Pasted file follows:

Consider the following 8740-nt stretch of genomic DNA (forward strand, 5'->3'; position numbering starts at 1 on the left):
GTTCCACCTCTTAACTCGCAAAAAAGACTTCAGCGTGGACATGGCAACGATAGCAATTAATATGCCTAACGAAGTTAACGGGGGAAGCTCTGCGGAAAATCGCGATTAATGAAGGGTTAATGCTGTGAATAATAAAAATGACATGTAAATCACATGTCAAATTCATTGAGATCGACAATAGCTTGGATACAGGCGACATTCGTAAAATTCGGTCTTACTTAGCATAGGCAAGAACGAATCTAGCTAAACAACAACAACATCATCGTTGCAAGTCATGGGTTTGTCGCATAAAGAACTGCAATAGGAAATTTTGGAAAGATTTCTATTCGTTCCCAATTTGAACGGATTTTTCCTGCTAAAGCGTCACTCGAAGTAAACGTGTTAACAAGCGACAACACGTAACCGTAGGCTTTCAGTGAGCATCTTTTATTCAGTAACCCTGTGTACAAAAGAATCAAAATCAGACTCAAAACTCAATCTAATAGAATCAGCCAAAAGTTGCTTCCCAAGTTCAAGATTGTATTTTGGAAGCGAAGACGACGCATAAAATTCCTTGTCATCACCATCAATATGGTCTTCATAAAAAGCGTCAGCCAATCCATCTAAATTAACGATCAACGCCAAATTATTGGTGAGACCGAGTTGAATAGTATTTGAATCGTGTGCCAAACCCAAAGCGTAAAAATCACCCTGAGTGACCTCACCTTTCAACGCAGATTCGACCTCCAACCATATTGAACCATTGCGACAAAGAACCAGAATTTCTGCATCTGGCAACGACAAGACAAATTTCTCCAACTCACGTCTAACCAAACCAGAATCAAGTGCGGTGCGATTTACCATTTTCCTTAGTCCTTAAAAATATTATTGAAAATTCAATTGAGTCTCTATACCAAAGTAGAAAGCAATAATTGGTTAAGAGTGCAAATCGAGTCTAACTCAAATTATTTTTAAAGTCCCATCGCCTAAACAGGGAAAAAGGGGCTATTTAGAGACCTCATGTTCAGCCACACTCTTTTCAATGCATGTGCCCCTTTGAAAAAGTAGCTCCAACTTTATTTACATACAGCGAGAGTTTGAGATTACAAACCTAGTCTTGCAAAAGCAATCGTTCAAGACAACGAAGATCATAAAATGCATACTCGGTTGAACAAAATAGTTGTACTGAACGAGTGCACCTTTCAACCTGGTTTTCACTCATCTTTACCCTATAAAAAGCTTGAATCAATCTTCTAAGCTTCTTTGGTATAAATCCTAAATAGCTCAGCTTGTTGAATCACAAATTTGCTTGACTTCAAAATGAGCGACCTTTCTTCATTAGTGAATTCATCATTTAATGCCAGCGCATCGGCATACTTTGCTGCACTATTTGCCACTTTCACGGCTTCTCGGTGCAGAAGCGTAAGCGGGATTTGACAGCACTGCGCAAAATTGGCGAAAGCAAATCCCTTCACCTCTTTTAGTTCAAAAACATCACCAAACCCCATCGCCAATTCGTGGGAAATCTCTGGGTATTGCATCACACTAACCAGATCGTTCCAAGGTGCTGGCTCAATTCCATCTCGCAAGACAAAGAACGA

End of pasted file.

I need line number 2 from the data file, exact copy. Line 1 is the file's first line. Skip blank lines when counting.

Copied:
GTTCCACCTCTTAACTCGCAAAAAAGACTTCAGCGTGGACATGGCAACGATAGCAATTAATATGCCTAACGAAGTTAACGGGGGAAGCTCTGCGGAAAATCGCGATTAATGAAGGGTTAATGCTGTGAATAATAAAAATGACATGTAAATCACATGTCAAATTCATTGAGATCGACAATAGCTTGGATACAGGCGACATTCGTAAAATTCGGTCTTACTTAGCATAGGCAAGAACGAATCTAGCTAAACAACAACAACATCATCGTTGCAAGTCATGGGTTTGTCGCATAAAGAACTGCAATAGGAAATTTTGGAAAGATTTCTATTCGTTCCCAATTTGAACGGATTTTTCCTGCTAAAGCGTCACTCGAAGTAAACGTGTTAACAAGCGACAACACGTAACCGTAGGCTTTCAGTGAGCATCTTTTATTCAGTAACCCTGTGTACAAAAGAATCAAAATCAGACTCAAAACTCAATCTAATAGAATCAGCCAAAAGTTGCTTCCCAAGTTCAAGATTGTATTTTGGAAGCGAAGACGACGCATAAAATTCCTTGTCATCACCATCAATATGGTCTTCATAAAAAGCGTCAGCCAATCCATCTAAATTAACGATCAACGCCAAATTATTGGTGAGACCGAGTTGAATAGTATTTGAATCGTGTGCCAAACCCAAAGCGTAAAAATCACCCTGAGTGACCTCACCTTTCAACGCAGATTCGACCTCCAACCATATTGAACCATTGCGACAAAGAACCAGAATTTCTGCATCTGGCAACGACAAGACAAATTTCTCCAACTCACGTCTAACCAAACCAGAATCAAGTGCGGTGCGATTTACCATTTTCCTTAGTCCTTAAAAATATTATTGAAAATTCAATTGAGTCTCTATACCAAAGTAGAAAGCAATAATTGGTTAAGAGTGCAAATCGAGTCTAACTCAAATTATTTTTAAAGTCCCATCGCCTAAACAGGGAAAAAGGGGCTATTTAGAGACCTCATGTTCAGCCACACTCTTTTCAATGCATGTGCCCCTTTGAAAAAGTAGCTCCAACTTTATTTACATACAGCGAGAGTTTGAGATTACAAACCTAGTCTTGCAAAAGCAATCGTTCAAGACAACGAAGATCATAAAATGCATACTCGGTTGAACAAAATAGTTGTACTGAACGAGTGCACCTTTCAACCTGGTTTTCACTCATCTTTACCCTATAAAAAGCTTGAATCAATCTTCTAAGCTTCTTTGGTATAAATCCTAAATAGCTCAGCTTGTTGAATCACAAATTTGCTTGACTTCAAAATGAGCGACCTTTCTTCATTAGTGAATTCATCATTTAATGCCAGCGCATCGGCATACTTTGCTGCACTATTTGCCACTTTCACGGCTTCTCGGTGCAGAAGCGTAAGCGGGATTTGACAGCACTGCGCAAAATTGGCGAAAGCAAATCCCTTCACCTCTTTTAGTTCAAAAACATCACCAAACCCCATCGCCAATTCGTGGGAAATCTCTGGGTATTGCATCACACTAACCAGATCGTTCCAAGGTGCTGGCTCAATTCCATCTCGCAAGACAAAGAACGA